Zeroing in on eight of the 24 top high school basketball players invited to the first "Elite" competition at Harlem's legendary Rucker Park in 2006, "Gunnin' for That #1 Spot" offers a snapshot of the kind of top players who one day hope to have a shoe named after them.
Zeroing in on eight of the 24 top high school basketball players invited to the first “Elite” competition at Harlem’s legendary Rucker Park in 2006, “Gunnin’ for That #1 Spot” offers a snapshot of the kind of top players who one day hope to have a shoe named after them. After the gimmicky audience-shot concert film “Awesome … ,” Beastie Boy Adam Yauch proves he can make a comprehensive, state-of-the-art docu of interest to basketball aficionados. If, unlike “Hoop Dreams,” the pic has little crossover appeal for nonsports auds, fans should nevertheless turn out in droves on June 27 for this limited release.
The eight athletes singled out by Yauch are Jerryd Bayless, Michael Beasley, Tyreke Evans, Donte Greene, Brandon Jennings, Kevin Love, Kyle Singler and Lance Stephenson. Yauch roves far afield to observe his phenoms on their home turf, from rural Oregon to Brooklyn, buttonholing friends and family along the way.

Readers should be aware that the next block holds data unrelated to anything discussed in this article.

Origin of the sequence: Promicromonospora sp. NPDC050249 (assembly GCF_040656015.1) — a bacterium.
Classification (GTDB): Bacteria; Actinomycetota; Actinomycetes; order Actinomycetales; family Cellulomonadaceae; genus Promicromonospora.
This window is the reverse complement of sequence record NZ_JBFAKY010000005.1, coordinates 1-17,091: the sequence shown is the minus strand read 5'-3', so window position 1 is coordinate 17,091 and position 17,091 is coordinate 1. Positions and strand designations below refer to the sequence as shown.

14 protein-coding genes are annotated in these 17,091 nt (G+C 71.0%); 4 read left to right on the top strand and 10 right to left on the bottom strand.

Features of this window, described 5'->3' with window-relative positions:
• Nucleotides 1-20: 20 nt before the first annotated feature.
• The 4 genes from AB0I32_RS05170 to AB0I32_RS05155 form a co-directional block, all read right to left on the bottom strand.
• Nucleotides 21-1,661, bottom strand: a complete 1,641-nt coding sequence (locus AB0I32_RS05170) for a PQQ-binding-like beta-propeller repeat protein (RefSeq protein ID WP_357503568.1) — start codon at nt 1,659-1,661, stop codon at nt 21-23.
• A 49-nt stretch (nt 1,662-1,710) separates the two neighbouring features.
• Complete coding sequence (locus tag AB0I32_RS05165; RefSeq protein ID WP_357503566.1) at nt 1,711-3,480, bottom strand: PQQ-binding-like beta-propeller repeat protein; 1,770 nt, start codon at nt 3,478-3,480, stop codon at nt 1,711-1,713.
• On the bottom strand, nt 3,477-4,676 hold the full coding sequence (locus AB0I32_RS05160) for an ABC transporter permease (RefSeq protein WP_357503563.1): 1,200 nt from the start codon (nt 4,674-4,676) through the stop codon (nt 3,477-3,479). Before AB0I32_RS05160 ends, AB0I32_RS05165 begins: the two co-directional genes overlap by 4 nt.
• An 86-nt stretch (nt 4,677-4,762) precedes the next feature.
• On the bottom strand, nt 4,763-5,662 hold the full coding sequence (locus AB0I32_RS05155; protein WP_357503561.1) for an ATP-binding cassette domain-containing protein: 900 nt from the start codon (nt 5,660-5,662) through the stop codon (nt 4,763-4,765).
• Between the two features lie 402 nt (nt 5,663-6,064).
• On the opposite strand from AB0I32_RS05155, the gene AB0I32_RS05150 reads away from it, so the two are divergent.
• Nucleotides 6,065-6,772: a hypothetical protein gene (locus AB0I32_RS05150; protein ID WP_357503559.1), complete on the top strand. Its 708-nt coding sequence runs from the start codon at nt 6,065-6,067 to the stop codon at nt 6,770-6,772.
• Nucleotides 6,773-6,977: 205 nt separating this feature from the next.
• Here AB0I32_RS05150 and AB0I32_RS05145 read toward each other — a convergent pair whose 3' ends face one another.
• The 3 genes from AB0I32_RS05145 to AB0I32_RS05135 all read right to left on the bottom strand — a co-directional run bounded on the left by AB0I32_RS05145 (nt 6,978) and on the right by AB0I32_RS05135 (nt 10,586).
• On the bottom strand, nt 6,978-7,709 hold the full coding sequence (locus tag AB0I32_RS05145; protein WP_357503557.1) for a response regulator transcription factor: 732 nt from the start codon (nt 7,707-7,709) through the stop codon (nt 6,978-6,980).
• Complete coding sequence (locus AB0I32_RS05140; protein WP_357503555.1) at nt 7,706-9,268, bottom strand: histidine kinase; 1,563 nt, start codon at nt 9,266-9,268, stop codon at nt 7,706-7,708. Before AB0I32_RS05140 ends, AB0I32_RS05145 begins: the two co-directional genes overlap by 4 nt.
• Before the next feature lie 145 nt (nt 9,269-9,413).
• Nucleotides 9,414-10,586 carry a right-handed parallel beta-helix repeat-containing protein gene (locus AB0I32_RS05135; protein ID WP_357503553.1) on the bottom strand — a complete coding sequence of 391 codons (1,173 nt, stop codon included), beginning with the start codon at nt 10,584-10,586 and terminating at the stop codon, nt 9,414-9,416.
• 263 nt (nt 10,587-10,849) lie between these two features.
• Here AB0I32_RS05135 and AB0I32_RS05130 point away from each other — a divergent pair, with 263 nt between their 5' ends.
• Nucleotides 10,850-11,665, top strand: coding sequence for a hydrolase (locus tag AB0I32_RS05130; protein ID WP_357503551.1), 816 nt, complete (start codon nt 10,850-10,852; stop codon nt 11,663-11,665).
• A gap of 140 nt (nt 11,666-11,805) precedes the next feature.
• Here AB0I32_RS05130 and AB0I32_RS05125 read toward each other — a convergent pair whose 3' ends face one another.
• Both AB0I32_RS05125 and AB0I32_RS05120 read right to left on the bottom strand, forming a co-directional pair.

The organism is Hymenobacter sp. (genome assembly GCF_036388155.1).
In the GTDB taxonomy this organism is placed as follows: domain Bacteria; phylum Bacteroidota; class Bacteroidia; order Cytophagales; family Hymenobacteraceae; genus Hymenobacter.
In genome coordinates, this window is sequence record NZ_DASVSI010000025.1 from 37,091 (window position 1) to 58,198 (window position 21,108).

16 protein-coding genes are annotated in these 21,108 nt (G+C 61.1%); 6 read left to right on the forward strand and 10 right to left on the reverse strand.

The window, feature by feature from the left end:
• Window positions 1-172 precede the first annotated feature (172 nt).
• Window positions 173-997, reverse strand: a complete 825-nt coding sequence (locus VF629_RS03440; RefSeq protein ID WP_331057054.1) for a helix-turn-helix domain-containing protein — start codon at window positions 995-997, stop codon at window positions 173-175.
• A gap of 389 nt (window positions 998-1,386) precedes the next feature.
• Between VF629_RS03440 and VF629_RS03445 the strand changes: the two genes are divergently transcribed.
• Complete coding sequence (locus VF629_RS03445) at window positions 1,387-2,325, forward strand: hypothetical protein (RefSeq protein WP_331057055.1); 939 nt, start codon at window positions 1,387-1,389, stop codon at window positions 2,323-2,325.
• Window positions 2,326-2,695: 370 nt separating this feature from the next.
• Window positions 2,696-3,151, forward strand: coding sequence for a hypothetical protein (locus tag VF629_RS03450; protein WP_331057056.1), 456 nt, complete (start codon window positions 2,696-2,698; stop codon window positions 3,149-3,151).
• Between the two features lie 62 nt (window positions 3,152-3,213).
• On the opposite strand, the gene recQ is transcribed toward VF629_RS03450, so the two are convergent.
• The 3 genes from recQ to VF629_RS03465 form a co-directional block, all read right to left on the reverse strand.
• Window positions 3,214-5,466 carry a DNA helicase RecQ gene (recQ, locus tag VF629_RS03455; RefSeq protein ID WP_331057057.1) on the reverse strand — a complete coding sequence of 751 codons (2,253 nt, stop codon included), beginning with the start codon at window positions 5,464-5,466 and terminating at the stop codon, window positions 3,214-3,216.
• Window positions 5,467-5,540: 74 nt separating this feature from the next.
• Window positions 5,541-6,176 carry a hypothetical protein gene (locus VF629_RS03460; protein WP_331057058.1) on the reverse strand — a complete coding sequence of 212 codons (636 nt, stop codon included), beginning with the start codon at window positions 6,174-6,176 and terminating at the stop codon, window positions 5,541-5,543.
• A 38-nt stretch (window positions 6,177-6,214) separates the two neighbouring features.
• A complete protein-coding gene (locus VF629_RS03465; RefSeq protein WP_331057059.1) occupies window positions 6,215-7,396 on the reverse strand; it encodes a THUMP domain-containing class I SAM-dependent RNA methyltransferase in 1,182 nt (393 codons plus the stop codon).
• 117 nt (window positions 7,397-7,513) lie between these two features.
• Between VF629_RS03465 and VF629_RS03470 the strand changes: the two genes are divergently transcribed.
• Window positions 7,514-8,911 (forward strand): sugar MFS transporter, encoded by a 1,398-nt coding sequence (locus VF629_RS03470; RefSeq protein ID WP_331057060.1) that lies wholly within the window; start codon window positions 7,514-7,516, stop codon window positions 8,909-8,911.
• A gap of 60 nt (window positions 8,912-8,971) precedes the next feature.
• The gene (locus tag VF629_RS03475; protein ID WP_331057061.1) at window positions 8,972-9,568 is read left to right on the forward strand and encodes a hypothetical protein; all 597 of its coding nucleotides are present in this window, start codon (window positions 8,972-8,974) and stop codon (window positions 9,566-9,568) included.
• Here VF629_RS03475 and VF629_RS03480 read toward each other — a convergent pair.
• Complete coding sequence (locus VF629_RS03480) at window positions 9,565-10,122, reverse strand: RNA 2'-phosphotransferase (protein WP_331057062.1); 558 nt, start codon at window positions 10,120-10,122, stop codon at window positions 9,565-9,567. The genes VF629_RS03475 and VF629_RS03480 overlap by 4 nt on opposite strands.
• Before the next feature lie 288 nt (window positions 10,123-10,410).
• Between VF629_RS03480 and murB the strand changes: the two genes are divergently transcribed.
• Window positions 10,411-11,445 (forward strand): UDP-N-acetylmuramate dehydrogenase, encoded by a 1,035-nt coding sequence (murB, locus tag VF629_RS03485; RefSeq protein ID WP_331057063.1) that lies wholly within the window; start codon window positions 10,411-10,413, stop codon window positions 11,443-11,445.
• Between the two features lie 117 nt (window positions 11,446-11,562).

While some players yet remain relatively untouched by media coverage and imminent hoopla, others are obviously the pride and hope of their neighborhoods. Among the young men are several whose names now figure prominently in projected NBA drafts, while others are still in high school.
In New York, Yauch accompanies the players as they get acquainted with each other and with the big city, video-effects weirdly curving the skyline in subjective approximation of Gotham’s overwhelming architecture. Yauch utilizes this fisheye-type distortion to assert the verticality of the city as well as to jazz up his coverage of the game.
Once on the court where Wilt Chamberlain, Kareem Abdul-Jabbar and Dr. J held sway, the kids get their first, unofficial taste of the big time.
During the game, Yauch manages to loosely keep track of his eight stars while still following the action. The level of basketball skill is so high and the teams so well balanced that the lead swings dramatically from one team to the next and back again in nail-biting fashion, though the viewer has no dog in this race, the eight players being evenly distributed through both teams.
Soundtrack samples freely from jazz, R&B, funk and hip-hop.